For more information: Visit here

Donate money to Frontline Food NYC, Meals4Heroes, or other initiatives to feed ICU workers and support restaurants

What: Frontline Food NYC is a group of volunteers who care deeply about both our frontline workers and NYC’s prized independent restaurant market. For every $1,000 the fund collects, they offer funds to a local restaurant to provide 50 meals to one of their partner hospitals. Meals4Heroes works with local restaurants to feed our frontline heroes. To date, Meals4Heroes is only 24 days old and has already delivered 3,500+ meals, served 57 hospital units around NYC, and supported 16 local restaurants. A fuller list of other initiatives such as these two can be found here.
Where: Throughout NYC
When: Ongoing
Best for: People who have money to donate and want to support the NYC restaurant industry as well as the hospital workers
For more information: For Frontline Food NYC, visit here; For Meals4Heroes, visit here; and for more initiatives, visit here

Support your favorite restaurants by buying a gift card or ordering delivery

What: Restaurants are suffering from extreme financial hardships and need your support to survive. Do you have any favorite restaurants in your neighborhood? If you are not comfortable ordering takeout, consider buying a gift card from to use in the future, order wine if they are selling it, or even merchandise such as t-shirts, hats, or other items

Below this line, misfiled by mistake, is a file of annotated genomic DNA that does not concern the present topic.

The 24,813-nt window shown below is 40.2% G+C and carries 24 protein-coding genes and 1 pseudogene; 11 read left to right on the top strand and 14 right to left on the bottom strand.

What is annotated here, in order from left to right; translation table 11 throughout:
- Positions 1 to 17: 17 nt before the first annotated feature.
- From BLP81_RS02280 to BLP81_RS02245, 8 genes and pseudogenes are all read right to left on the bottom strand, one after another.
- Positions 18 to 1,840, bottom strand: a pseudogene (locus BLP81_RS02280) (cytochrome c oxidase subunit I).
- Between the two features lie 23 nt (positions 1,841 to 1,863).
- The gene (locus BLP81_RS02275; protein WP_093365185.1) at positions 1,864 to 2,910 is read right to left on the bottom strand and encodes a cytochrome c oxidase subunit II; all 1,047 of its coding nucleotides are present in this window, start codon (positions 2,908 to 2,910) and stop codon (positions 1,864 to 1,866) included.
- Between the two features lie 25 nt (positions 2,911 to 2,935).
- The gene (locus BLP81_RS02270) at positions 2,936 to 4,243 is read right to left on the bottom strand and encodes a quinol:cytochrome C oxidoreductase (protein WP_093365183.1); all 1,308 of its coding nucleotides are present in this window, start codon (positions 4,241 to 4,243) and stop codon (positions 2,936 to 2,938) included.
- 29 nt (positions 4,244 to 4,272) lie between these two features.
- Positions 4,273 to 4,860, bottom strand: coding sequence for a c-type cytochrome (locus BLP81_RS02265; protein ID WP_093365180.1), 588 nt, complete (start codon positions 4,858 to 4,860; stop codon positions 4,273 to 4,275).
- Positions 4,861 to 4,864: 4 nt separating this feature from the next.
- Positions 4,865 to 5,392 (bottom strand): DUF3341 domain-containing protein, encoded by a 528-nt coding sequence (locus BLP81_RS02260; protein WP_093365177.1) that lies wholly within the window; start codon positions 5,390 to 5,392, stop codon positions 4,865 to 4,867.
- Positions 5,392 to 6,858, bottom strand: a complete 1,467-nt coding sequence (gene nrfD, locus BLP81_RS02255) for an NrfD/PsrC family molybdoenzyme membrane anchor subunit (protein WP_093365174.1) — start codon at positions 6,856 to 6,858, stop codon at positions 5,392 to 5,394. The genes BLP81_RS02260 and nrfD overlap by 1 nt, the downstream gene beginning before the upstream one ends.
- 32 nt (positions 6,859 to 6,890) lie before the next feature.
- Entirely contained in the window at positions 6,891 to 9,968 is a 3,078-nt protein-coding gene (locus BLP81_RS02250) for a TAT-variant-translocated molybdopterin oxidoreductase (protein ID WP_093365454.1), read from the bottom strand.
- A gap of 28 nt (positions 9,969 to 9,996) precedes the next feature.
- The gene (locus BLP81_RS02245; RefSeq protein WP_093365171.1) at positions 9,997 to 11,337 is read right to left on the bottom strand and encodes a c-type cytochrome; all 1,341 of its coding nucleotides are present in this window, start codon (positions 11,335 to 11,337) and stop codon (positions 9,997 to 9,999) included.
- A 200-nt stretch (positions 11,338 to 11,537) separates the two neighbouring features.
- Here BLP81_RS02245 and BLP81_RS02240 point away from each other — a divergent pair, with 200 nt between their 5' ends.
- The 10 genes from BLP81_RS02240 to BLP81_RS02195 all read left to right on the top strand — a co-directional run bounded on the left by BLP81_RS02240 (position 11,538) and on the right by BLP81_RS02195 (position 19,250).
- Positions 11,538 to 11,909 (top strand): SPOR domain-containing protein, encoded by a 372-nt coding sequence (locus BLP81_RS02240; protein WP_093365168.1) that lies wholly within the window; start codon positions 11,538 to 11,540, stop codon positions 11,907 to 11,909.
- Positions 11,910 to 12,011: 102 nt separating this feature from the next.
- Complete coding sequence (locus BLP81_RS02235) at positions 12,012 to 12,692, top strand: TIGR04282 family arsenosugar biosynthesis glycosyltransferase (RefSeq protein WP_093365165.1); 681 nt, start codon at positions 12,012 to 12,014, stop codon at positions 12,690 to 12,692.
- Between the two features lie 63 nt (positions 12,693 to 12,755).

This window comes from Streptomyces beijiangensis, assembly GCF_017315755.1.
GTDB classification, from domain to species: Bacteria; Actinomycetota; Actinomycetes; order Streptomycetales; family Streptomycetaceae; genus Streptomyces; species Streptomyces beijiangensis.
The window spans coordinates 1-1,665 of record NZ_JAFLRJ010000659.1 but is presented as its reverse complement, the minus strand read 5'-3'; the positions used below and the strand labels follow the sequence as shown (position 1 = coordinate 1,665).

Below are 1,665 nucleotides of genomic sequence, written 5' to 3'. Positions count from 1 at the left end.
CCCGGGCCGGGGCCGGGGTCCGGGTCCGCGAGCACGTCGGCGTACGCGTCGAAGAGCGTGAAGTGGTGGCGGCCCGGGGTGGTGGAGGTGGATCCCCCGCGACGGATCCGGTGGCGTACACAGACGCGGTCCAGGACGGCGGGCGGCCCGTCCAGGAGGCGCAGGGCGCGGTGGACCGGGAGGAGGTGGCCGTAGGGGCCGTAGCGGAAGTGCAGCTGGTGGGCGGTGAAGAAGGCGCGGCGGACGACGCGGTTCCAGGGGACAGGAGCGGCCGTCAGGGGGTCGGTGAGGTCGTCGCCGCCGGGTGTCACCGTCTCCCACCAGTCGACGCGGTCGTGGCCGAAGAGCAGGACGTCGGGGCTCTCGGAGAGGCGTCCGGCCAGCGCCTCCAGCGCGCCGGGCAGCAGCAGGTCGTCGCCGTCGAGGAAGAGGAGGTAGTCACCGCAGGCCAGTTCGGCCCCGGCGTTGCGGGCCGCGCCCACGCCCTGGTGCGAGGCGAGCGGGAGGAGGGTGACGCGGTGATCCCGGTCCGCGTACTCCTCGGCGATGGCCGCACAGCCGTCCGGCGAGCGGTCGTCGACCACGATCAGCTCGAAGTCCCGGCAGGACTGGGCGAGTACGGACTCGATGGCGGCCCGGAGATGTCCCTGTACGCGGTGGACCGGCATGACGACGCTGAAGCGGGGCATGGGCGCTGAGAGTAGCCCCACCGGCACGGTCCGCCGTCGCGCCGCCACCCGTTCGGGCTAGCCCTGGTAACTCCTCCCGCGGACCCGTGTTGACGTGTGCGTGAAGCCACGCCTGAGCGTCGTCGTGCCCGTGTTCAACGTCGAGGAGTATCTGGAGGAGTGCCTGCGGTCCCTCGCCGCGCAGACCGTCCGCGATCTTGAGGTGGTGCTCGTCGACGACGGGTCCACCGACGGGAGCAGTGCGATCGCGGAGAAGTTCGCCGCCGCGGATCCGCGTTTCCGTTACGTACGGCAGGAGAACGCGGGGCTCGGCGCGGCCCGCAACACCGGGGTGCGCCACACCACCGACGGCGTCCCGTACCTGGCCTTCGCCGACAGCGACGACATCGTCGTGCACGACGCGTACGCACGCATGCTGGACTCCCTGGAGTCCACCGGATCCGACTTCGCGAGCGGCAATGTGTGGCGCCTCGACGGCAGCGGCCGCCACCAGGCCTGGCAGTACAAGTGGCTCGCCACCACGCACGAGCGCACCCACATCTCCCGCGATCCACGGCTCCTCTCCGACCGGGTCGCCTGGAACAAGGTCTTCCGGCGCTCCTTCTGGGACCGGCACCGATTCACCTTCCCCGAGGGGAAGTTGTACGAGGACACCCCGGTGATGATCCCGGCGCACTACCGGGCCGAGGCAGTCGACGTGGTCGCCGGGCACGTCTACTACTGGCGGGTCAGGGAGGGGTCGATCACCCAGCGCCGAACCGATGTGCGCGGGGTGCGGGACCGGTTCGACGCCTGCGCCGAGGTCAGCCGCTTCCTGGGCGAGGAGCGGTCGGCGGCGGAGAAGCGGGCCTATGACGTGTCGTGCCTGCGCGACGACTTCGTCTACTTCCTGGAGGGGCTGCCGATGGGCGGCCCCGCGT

Where: Your favorite restaurants
When: Ongoing
Best for: People who want to protect the local restaurant industry and would prefer not to venture too far from home.
For more information: Visit the restaurant’s website or Instagram page for updates on hours of operation 

Join an online cooking or baking class and raise money for a city charity

What: This online baking class run by will take place over Zoom. Participants will be guided through how to make sourdough bread either from an active sourdough starter or a yeast package. All proceeds are donated to Food Bank NYC to provide emergency food to vulnerable New Yorkers who may be quarantined, along with those impacted by the economic downturn. All donations are matched dollar for dollar by the Food Bank’s Board of Directors, up to $800,000. Every $1 provides 10 meals.
Where: Online via Zoom conferencing
When: Day 1: Fri 4/3, 9pm ET and Day 2: Sat 4/4, 9am ET
Best for: People who love bake or want to learn new skills during their time at home while also supporting NYC charities.
For more information on signing up: Visit here

Shop for your neighbor

What: If you live in an apartment building or neighborhood with older or immunocompromised residents, you might consider extending the offer to pick up groceries for them. While respecting that people may still enjoy these tasks and not want to be seen as incapable, depending on your relationship, you might want to offer a simple “Hi. I am running out to the store. Can I pick up any essentials for you?” or leave a flyer around your neighborhood offering support. One woman who did that wound up creating a website, Invisible Hands, that pairs shoppers with those in need.
Where: Your neighborhood
When: Ongoing
Best for: Those who want to help and build it into their own shopping routines
For more information: Visit here